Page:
Nonambulatory status is considered a relative contraindication for revascularization in the setting of limb-threatening peripheral arterial disease (PAD). It is common practice to amputate the affected limb without attempting an endovascular revascularization. We sought to determine whether a limb preservation procedure in this population could be justified in terms of morbidity and mortality.
From January 2012 to January 2014, 52 nonambulatory patients with severe PAD with tissue loss were divided into patients who underwent major amputation (n = 19) and endovascular revascularization for limb preservation (n = 33). Both groups were compared based on postoperative morbidity, including acute kidney injury, transfusions, acute myocardial infarction, and stroke within 1 year, and 1-year mortality. The Rutherford classification and the Society for Vascular Surgery (SVS) Lower Extremity Threatened Limb Classification were used for PAD severity classification. The revascularized patients were subdivided in patients whose limb was preserved and the patients who required a major amputation at 1 year. Multivariate Cox regression was used to evaluate the relevance between risk factors and eventual major amputation.
The mean age was 69.1 for the revascularization group and 74.6 for the amputation group (P = .16). There was no significant difference in patient comorbidities in both groups, including gender, end-stage renal disease, coronary artery disease, American Society of Anesthesiologists, diabetes mellitus, and hypertension, except for hyperlipidemia being higher in the revascularized group (P = .02). SVS (P = .09) and Rutherford classification (P = .10) did not show any significant difference. Postoperative morbidity (P = .89) was similar in both groups. Mortality at 1 year was 33% in the amputated group and 12.0% in revascularized group (P =.18). SVS classification of 3 (P < .01) and Rutherford of 6 (P = .09) were significantly associated with mortality. Endovascular revascularization shows a protective effect in terms of mortality (hazard ratio [HR], 0.10; P = .10). The number of limbs needed to be revascularized to prevent one death was five (NNT= 1/[33–12]). The limb salvage at 1 year for the revascularized group was 50% (18 of 36). Factors associated with major amputation after revascularization were coronary artery disease (HR, 3.26; P = .14), end-stage renal disease (HR, 2.54; P= .27), higher TASC (HR, 2.37; P = .12), and higher SVS classification (HR, 1.05; P = .93).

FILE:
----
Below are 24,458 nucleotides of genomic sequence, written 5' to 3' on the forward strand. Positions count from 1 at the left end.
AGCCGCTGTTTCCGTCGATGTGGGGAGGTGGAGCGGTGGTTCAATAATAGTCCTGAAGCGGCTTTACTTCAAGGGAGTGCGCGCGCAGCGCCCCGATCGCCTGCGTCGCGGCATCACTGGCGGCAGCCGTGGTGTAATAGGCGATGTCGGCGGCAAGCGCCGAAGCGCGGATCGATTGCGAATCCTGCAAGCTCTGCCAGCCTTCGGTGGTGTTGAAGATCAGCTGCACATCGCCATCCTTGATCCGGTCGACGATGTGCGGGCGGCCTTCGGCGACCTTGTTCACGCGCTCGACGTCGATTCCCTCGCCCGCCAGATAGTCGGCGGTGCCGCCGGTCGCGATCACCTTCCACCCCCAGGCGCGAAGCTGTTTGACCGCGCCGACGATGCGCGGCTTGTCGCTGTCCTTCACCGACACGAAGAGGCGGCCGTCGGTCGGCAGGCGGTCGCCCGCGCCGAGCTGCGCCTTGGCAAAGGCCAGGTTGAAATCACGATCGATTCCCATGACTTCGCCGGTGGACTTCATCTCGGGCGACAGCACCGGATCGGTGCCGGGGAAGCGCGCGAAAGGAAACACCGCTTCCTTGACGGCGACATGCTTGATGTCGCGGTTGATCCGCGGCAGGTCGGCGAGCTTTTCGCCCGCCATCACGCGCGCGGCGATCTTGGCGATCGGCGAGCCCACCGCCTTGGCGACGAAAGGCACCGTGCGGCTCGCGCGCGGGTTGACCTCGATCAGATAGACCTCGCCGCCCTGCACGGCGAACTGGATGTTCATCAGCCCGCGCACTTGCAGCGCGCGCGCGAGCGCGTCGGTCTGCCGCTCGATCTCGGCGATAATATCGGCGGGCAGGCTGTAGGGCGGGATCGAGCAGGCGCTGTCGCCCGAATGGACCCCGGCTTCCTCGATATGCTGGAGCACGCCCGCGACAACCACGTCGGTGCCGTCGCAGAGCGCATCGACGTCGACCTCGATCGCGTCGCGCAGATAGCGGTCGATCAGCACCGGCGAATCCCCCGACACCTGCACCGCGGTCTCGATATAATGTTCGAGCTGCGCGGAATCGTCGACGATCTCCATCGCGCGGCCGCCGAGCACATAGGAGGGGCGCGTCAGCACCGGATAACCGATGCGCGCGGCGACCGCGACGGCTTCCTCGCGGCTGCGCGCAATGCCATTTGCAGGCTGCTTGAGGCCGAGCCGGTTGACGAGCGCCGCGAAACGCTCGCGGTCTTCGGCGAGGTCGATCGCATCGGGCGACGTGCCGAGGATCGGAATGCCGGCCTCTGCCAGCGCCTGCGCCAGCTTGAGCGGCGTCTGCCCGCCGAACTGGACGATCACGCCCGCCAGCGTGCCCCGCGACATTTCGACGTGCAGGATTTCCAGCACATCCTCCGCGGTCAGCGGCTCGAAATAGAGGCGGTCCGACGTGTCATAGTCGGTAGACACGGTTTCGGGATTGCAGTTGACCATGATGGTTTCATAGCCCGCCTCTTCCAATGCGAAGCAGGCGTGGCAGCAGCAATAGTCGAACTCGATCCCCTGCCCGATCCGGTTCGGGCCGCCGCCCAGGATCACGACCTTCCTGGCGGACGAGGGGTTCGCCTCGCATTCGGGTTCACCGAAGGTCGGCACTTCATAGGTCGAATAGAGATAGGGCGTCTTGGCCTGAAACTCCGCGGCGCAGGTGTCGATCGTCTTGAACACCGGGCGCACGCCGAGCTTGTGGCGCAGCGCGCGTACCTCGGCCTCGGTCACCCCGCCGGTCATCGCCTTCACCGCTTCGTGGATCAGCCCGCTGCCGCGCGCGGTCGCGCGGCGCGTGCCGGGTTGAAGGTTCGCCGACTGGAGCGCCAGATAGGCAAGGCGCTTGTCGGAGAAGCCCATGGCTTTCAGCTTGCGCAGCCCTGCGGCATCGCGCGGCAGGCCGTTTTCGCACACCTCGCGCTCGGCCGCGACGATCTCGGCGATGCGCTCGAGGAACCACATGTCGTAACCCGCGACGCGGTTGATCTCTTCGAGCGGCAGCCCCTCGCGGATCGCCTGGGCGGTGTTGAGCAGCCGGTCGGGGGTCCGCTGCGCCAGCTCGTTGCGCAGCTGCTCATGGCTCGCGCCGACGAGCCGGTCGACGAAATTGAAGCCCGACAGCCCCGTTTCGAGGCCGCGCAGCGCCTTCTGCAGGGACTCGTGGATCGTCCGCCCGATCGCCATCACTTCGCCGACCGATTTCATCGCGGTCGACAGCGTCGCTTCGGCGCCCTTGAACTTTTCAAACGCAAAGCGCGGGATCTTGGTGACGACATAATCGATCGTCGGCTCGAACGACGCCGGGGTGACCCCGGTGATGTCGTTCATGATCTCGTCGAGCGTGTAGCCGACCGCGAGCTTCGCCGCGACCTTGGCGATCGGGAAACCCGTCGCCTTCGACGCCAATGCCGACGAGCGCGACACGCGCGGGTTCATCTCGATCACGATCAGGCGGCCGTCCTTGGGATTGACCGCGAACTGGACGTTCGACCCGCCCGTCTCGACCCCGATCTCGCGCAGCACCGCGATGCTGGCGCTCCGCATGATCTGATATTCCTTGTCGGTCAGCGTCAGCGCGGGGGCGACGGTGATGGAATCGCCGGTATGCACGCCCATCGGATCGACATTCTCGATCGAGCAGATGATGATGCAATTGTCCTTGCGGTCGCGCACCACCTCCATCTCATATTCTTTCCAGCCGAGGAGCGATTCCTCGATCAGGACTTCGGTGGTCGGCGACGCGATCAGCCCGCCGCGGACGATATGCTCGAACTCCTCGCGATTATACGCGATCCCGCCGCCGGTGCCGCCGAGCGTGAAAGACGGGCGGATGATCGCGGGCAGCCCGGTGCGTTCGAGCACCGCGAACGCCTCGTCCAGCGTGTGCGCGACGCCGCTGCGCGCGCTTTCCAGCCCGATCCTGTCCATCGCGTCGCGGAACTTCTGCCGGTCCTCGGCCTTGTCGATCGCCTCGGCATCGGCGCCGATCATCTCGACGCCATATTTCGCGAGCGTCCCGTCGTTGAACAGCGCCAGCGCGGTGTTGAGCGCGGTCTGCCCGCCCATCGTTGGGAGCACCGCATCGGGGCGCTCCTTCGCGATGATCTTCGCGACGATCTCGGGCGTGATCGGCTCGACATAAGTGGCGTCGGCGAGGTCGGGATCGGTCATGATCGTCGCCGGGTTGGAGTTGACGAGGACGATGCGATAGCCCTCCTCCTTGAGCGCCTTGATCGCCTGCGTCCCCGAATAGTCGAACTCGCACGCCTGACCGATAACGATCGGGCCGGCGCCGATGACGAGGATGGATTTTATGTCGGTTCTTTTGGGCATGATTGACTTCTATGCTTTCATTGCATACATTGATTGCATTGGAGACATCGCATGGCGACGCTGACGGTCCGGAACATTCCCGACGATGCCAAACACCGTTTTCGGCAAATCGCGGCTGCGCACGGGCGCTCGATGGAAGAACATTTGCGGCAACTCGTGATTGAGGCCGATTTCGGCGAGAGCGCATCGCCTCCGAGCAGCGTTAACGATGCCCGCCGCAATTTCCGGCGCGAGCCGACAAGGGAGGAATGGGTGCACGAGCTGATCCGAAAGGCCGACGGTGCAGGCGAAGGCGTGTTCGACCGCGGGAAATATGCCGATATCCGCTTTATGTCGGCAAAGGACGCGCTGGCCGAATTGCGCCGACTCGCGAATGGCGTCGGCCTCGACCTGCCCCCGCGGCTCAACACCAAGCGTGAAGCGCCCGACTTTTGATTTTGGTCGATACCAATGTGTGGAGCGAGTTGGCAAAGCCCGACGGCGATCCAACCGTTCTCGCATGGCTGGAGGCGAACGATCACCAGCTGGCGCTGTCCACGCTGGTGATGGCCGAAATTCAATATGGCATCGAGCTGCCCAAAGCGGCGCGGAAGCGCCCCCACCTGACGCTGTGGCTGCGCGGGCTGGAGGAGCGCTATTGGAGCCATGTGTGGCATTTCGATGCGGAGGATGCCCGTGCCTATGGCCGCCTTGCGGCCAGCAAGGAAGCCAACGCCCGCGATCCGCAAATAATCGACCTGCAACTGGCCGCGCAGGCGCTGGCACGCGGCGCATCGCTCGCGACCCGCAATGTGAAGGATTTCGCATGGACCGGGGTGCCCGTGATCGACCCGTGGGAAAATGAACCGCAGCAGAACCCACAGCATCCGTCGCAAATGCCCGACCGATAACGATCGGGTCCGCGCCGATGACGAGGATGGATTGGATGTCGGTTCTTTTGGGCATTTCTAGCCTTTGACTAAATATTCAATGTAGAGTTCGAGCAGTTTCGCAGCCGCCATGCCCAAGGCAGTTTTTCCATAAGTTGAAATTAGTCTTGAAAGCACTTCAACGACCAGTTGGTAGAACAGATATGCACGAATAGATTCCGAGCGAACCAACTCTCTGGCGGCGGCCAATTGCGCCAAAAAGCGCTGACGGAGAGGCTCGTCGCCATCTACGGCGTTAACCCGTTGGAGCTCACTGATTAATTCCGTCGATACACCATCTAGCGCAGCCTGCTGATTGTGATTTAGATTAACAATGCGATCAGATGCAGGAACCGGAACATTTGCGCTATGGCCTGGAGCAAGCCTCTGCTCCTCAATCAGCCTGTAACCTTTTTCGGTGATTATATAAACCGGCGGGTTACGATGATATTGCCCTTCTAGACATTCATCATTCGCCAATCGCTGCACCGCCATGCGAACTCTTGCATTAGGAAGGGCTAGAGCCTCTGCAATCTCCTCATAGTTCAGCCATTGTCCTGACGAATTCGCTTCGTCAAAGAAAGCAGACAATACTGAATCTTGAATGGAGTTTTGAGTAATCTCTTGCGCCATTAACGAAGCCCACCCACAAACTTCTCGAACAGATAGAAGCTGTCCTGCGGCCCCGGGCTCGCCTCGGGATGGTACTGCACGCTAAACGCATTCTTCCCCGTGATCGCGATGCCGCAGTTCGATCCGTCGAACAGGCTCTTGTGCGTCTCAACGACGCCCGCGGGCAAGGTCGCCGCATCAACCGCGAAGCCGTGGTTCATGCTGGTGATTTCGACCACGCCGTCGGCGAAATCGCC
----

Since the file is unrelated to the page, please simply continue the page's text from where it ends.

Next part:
Revascularization in nonambulatory patients is associated with a decrease in amputations and mortality at 1 year. Data suggest a protective effect is derived from revascularization even in those patients who were amputated. The high percentage of limb salvage and the NNT to prevent one death supports the use of endovascular revascularization in nonambulatory patients.
Author Disclosures: I. Iriarte: Nothing to disclose; J. L. Martinez-Trabal: Nothing to disclose; J. Ramirez- Vazquez: Nothing to disclose; R. Santini Dominguez: Nothing to disclose; S. Villarin-Ayala: Nothing to disclose.